Effects of Cannabis Use on Human Brain Structure in Psychosis: A Systematic Review Combining In Vivo Structural Neuroimaging and Post Mortem Studies
Charlotte Rapp, Hilal Bugra, Anita Riecher-Rossler, Corinne Tamagni and Stefan Borgwardt
Affiliation: Department of Psychiatry, University of Basel, c/o University Hospital Basel, Petersgraben 4, 4031 Basel, Switzerland.
Keywords: Cannabis, post-mortem, neuroimaging, At-risk mental state (ARMS), psychosis, magnetic resonance imaging (MRI)
It is unclear yet whether cannabis use is a moderating or causal factor contributing to grey matter alterations in schizophrenia
and the development of psychotic symptoms. We therefore systematically reviewed structural brain imaging and post mortem studies addressing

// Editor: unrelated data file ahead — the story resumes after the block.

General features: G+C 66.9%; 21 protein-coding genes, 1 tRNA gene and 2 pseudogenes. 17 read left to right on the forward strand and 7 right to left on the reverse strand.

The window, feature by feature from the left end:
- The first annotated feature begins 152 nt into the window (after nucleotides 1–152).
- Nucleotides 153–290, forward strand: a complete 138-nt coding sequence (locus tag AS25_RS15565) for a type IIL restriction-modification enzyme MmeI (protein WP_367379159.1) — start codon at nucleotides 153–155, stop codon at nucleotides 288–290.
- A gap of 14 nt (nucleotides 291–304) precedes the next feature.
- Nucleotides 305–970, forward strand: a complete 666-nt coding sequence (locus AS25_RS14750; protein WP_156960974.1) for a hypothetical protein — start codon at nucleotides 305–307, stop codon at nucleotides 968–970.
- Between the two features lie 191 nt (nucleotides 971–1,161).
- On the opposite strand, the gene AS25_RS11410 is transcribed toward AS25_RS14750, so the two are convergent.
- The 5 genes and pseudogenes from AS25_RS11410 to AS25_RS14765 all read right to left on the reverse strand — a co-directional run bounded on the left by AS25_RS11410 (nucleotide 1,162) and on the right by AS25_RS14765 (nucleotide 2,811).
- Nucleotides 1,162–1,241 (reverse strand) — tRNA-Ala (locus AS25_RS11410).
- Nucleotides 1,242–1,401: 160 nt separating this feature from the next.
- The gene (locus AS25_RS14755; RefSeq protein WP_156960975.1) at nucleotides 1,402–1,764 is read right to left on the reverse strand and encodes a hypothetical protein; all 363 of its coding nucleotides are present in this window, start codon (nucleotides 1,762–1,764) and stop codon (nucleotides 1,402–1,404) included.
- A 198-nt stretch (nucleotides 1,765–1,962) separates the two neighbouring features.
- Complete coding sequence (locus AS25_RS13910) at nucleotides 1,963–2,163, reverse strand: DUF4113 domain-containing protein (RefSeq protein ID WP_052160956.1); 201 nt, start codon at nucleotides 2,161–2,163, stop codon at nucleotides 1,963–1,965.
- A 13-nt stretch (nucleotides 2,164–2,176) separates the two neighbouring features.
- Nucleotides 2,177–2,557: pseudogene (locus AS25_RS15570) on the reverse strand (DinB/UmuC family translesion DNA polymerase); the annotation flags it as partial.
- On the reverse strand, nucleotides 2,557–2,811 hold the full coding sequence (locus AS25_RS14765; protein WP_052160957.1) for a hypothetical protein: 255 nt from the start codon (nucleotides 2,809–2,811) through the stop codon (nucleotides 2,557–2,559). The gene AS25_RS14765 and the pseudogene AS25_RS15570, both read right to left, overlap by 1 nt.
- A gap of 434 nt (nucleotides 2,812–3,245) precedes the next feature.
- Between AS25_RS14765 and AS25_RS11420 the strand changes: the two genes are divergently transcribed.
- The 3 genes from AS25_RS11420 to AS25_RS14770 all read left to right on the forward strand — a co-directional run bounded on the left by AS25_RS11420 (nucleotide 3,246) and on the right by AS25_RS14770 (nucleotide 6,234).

the effects of cannabis use on brain structure in psychosis. Studies with schizophrenia (SCZ) and first episode psychosis (FEP)
patients as well as individuals at genetic (GHR) or clinical high risk for psychosis (ARMS) were included. We identified 15 structural
magnetic resonance imaging (MRI) (12 cross sectional / 3 longitudinal) and 4 post mortem studies. The total number of subjects encompassed
601 schizophrenia or first episode psychosis patients, 255 individuals at clinical or genetic high risk for psychosis and 397 healthy
controls. We found evidence for consistent brain structural abnormalities in cannabinoid 1 (CB1) receptor enhanced brain areas as the
cingulate and prefrontal cortices and the cerebellum. As these effects have not consistently been reported in studies examining nonpsychotic
and healthy samples, psychosis patients and subjects at risk for psychosis might be particularly vulnerable to brain volume loss
due to cannabis exposure.
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